An eerie stillness hangs over the St. Edward’s University campus each summer when the hustle and bustle of students disappears. But on a recent Sunday evening, joyous music coming from the heart of campus cut the lingering silence.
A fusion of sounds, from rock to jazz, echoed from the second floor of the Carriage House, the school’s small, historic music building. Inside, among the music stands, guitar cases and a big green chalkboard, the band Brother Muller and His Brothers jammed.
Four of the guys, most in their early 20s, wore T-shirts and shorts, and some even preferred to play barefoot. But behind the keyboard sat a seasoned white-haired musician who opted to play in a button-down shirt and khaki pants. Rocking out in a band that regularly covers Kanye West’s “Gold Digger” was probably the last thing 86-year-old Brother Gerald Muller imagined himself doing.
The recently retired St. Edward’s University music professor and Holy Cross Brother has had a long career in music, including 27 years as a high school band director. Trained as a classical opera singer with a master’s degree in instrumental music, Muller always hated pop and rock music. “I think I stopped with the Beatles,” he says. “I resented rock. I thought it was so simple that a person with a mind shouldn’t be bothered with it. So this was a conversion experience. This is the music of the young, and it should be respected as an art form. If you have ability to play it, then it’s a gift.”
Muller joined the band through a combination of luck, happenstance and musical coincidence.
Brother Muller and His Brothers’ bandleader Pasquale Mattozzi, 22, first met Muller when he took one of his music courses. The two immediately connected. Muller’s tell-it-like-it-is attitude has endeared him to students and faculty for decades. After teaching for 35 years at St. Edward’s, Muller enjoys a sort of campus celebrity status.
One day Mattozzi, who recently graduated, spotted Muller praying near the university’s on-campus apartments.
“Hey, what are you doing, Brother Muller?” Mattozzi remembers asking.
“Oh, praying for your soul,” Muller responded.
Mattozzi was amused and invited Muller to hang out with him and his roommates at his apartment. Muller began visiting regularly after that, and their friendship grew. So when Mattozzi needed a keyboard player, he knew he had already found the right guy. “I didn’t know another piano player, and he has way more experience in music than all of us put together,” says Mattozzi, who now works in sales and marketing.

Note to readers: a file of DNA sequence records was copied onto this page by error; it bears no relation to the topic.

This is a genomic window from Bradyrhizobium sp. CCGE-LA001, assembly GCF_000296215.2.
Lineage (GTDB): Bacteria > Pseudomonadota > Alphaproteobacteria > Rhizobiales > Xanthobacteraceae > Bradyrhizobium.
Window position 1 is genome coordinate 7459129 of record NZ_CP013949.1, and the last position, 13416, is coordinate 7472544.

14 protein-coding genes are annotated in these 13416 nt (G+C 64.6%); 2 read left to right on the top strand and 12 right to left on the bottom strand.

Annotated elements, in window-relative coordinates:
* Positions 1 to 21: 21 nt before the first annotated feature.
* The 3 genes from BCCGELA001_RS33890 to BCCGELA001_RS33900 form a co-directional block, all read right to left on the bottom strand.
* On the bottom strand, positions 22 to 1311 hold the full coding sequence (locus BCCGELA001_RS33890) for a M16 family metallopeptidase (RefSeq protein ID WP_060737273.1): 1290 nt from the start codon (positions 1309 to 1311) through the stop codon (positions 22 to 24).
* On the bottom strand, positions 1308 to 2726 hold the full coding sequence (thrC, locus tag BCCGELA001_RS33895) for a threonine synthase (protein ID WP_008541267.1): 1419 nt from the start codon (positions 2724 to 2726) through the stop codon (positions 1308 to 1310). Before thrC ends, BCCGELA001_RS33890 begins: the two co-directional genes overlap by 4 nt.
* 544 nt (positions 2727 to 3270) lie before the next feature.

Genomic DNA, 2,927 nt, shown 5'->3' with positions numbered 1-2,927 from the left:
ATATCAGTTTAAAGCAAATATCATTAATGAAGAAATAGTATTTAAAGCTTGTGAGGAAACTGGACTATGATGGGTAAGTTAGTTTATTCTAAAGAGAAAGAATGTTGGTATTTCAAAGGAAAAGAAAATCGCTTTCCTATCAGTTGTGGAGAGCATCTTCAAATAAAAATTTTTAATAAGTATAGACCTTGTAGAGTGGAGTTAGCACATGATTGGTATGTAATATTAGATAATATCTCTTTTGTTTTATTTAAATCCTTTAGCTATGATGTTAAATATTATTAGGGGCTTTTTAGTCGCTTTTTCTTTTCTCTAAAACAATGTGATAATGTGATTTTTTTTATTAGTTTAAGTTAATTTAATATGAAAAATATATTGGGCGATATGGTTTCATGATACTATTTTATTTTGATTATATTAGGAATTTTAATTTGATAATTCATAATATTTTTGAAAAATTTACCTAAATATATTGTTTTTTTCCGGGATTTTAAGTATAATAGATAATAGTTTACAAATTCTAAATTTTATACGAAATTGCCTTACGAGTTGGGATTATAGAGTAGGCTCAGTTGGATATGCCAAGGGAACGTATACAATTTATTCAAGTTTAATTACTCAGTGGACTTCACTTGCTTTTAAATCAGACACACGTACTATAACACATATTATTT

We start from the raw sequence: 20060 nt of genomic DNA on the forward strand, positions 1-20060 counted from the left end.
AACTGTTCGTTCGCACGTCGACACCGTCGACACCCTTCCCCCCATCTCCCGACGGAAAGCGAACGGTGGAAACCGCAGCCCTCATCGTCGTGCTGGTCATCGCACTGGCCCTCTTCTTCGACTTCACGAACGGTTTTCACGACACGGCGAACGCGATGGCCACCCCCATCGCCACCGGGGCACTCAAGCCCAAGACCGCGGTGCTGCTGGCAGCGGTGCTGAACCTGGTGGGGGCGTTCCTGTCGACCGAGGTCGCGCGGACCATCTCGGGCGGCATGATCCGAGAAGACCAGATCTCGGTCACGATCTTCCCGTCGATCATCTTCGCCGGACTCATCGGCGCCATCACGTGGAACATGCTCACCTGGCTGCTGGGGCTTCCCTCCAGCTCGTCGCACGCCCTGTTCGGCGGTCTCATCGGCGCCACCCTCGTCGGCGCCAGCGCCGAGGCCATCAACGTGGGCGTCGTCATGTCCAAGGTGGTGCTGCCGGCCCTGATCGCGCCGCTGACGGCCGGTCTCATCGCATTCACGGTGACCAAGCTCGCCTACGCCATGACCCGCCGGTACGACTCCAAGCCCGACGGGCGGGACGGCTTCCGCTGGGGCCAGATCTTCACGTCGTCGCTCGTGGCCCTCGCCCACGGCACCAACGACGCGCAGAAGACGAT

Muller says he was instantly on board. “As an old person I was thinking, ‘Why would they think that I would fit in?’ But I don’t feel ill at ease with young people or anyone else, so what was the difference? Most old people are considered incapable of relating to the young and wouldn’t even be thought of as a candidate for a keyboardist or (band namesake), so I was very flattered.”
Mattozzi is quick to say, “Brother Muller, you’re cooler than us. We’re trying to keep up with you.”
When Muller joined the band, Mattozzi gave the accomplished musician a keyboard for beginners with keys that would light up when the right chords were played. It was all Mattozzi had for him to play, but Muller says, “It was wonderful.”
With Muller on the team, they went from being an informal jam band to performing for 100 college freshmen during orientation at St. Edward’s practically overnight. Since then, the band has performed around Austin at places like the Red Eyed Fly and on KEYE TV’s Austin Live. Some of the band’s five original members have come and gone, but Muller and vocalist/guitar player Mattozzi keep the band going along with drummer and St. Edward’s senior Joe Valadez, 21, St. Edward’s alum Alex McCormack, 22, who plays baritone saxophone, and Hugh Devore, 23, on bass guitar and vocals.
Muller says the only instrument he never learned to play was the guitar, Mattozzi’s instrument. “I guess he’s the key and I’m the lock” Muller says of the duo. Though Muller often gets the spotlight, it’s Mattozzi, he says, who’s the real leader and the composer of the group. Most of the band’s songs are his compositions, and the budding musician has an innate gift for melodies and storytelling.
During a recent rehearsal at the Carriage House at St. Edward’s, Muller is just one of the guys around his bandmates. They tease, joke and laugh often, and Muller’s no-nonsense attitude shines.
“Are those new strings?” Muller asks Devore after they finish playing a song. “Then why are they out of tune?”
Devore smiles and later says, “He’s like my 86-year-old older brother.”
Mattozzi says Muller’s brutally honest critiques are legendary.
“Are we ever going to end in the same key we started in?” Muller continues during rehearsal. Mattozzi says one of his favorite Mullerisms includes “that sounds stupid.” He turns to Muller and they both laugh. “I try to do it as gently as possible, but I can’t stand dishonesty,” Muller says.
Last year Muller learned he had prostate cancer, which is now in remission. But Muller says he doesn’t like to worry about things like that. “When you’re 86 years old, who cares?” he says with a laugh. Despite his recent retirement after 62 years of teaching, Muller says he will never stop making music. Muller and Mattozzi have dreams of recording an album with Brother Muller and His Brothers.
“I’m very satisfied with everything that’s been accomplished, including being in this wonderful group,” Muller says. “Who could ask for more?”
For upcoming shows, visit the Brother Muller and His Brothers’ Facebook page at www.facebook.com/pages/Brother-Muller-and-His-Brothers/152020761539922.